Helderberg Trails has some of the most scenic mountain bike routes, ranging from green to black, set amidst the wineries in the region. The trails are accessible at Helderberg Farm, which is also the access point for numerous hiking routes (ranging from 1km - 20km through forest and vineyards). There are 4 options for MTB trails – from 15km to 25km – which are typically dry, dusty and very rocky, but still great to ride, having seen their share of Downhill and Enduro events in recent years. Just outside Stellenbosch is the Bottelary hills area which is also dotted with wineries, and 76km of mountain bike trails. This relatively new network of 4 route options feature vineyards, farmland, conservation areas and trails comprised of farm roads, jeeptracks and singletracks. The trails are suitable for beginners to experts, with challenging climbs and downhill sections, and are at their best during summer and spring when the leaves change colour.

rentals should you wish to explore the trails on your own; of course, there’s also the option of hiking along some of these trails.

mountain biking, through vineyards that include food-and-wine tasting in areas like Stellenbosch, Elgin Valley, Franschhoek, and more. All of these tours can be done as day trips out of Cape Town, although there are also multi-day MTB itineraries that take you through the wine regions along rugged singletracks. Operators also offer bike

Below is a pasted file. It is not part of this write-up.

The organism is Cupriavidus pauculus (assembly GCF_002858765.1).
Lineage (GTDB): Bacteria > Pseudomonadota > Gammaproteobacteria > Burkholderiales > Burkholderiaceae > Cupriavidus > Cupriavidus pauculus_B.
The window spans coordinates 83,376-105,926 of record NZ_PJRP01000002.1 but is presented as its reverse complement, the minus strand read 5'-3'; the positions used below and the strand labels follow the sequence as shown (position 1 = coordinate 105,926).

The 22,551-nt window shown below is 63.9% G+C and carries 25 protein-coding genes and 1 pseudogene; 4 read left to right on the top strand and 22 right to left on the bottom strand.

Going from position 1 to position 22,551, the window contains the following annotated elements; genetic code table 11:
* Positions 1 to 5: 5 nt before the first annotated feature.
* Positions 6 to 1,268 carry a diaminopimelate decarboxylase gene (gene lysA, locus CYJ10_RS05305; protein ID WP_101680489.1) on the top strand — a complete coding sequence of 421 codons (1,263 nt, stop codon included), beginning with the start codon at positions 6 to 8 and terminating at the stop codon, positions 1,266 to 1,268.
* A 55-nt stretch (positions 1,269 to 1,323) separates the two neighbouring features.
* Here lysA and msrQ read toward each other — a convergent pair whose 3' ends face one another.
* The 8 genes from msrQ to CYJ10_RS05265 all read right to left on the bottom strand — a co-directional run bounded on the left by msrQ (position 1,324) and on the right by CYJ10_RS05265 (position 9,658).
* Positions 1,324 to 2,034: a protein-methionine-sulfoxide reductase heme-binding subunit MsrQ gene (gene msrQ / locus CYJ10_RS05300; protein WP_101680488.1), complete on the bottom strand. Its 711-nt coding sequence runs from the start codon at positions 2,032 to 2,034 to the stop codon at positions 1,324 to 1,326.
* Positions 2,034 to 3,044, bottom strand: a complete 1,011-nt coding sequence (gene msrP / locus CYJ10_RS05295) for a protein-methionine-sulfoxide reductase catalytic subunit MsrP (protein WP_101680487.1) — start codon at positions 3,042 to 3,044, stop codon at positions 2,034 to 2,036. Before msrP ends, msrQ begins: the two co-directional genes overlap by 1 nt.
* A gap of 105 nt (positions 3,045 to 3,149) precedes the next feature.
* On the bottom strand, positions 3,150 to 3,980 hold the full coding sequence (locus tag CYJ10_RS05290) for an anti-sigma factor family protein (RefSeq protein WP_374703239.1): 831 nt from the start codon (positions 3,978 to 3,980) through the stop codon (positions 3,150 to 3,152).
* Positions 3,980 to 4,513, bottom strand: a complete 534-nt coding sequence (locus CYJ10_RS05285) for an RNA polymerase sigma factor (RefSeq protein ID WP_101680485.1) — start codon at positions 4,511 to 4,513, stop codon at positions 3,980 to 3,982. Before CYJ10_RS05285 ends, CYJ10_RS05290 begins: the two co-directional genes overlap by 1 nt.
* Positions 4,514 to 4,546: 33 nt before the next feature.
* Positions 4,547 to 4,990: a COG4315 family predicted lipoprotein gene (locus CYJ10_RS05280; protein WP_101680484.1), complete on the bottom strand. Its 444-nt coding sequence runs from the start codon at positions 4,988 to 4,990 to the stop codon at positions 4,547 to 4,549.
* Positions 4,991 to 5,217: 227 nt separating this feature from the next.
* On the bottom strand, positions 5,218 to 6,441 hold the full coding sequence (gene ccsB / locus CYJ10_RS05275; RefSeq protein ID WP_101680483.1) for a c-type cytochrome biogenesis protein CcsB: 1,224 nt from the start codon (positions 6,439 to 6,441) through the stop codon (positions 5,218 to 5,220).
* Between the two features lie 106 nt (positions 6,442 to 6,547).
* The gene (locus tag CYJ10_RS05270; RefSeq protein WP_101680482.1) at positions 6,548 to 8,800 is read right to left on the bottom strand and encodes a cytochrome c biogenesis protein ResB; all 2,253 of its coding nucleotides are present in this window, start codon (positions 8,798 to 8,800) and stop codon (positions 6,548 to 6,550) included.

If cycling or hiking aren’t your pace, you can also explore the wine region of Franschhoek, originally settled in 1688 by French Huguenot refugees, along a unique tram tour through this ‘food and wine capital’ of South Africa. The Franschhoek Wine Tram takes you through rolling vineyards in open-side trams and tram-buses, stopping at some of the country’s oldest wine estates along its 5 routes.

For those interested in more leisure cycling across vineyards, there are numerous bicycle operators that run guided bike tours, both road cycling and


The Cederberg region, 2.5 hours drive from Cape Town, is a spectacular mountain landscape littered with over 2,000 pre-colonial San (Bushmen) rock arts and a rich botanical diversity, being part of the Cape Floral Kingdom of South Africa. It’s also home to abundant birdlife and the rare Cape Mountain Leopard.

In addition, the area is home to picturesque mountain farm villages and rooibos tea growers, established in the 19th century by Moravian missionaries from

Bohemia. Here you won’t find any phone reception or traffic, only star-filled night skies. Amazing red sandstone cliffs and rock formations, weathered by nature, offer scenic mountain bike trails and overnight hiking routes. There are 5 MTB trails, each featuring fast and flowing sections, with patches of tight and technical sections amidst a landscape of boulders. The Cederberg Heritage Route is over 70km long, where you overnight in Moravian Mission villages along the 8-day hike (4 day option also possible). Another way to experience Cederberg is along a Donkey Cart Trail – the donkey cart is a traditional means of transportation for the villages to carry their produce to the town of Clanwilliam.

You can either hike the trail or ride on traditional donkey carts to the village of Heuningvlei, a Moravian Mission outpost with a community of 25 families renowned for their rooibos. The Donkey Cart Trail can be done as a day-trip from Pakhuis Pass, or as a 3-day itinerary from Wupperthal, a picturesque Rhenish Missionary Society founded in the 1830s, consisting of whitewashed homes and a pretty church.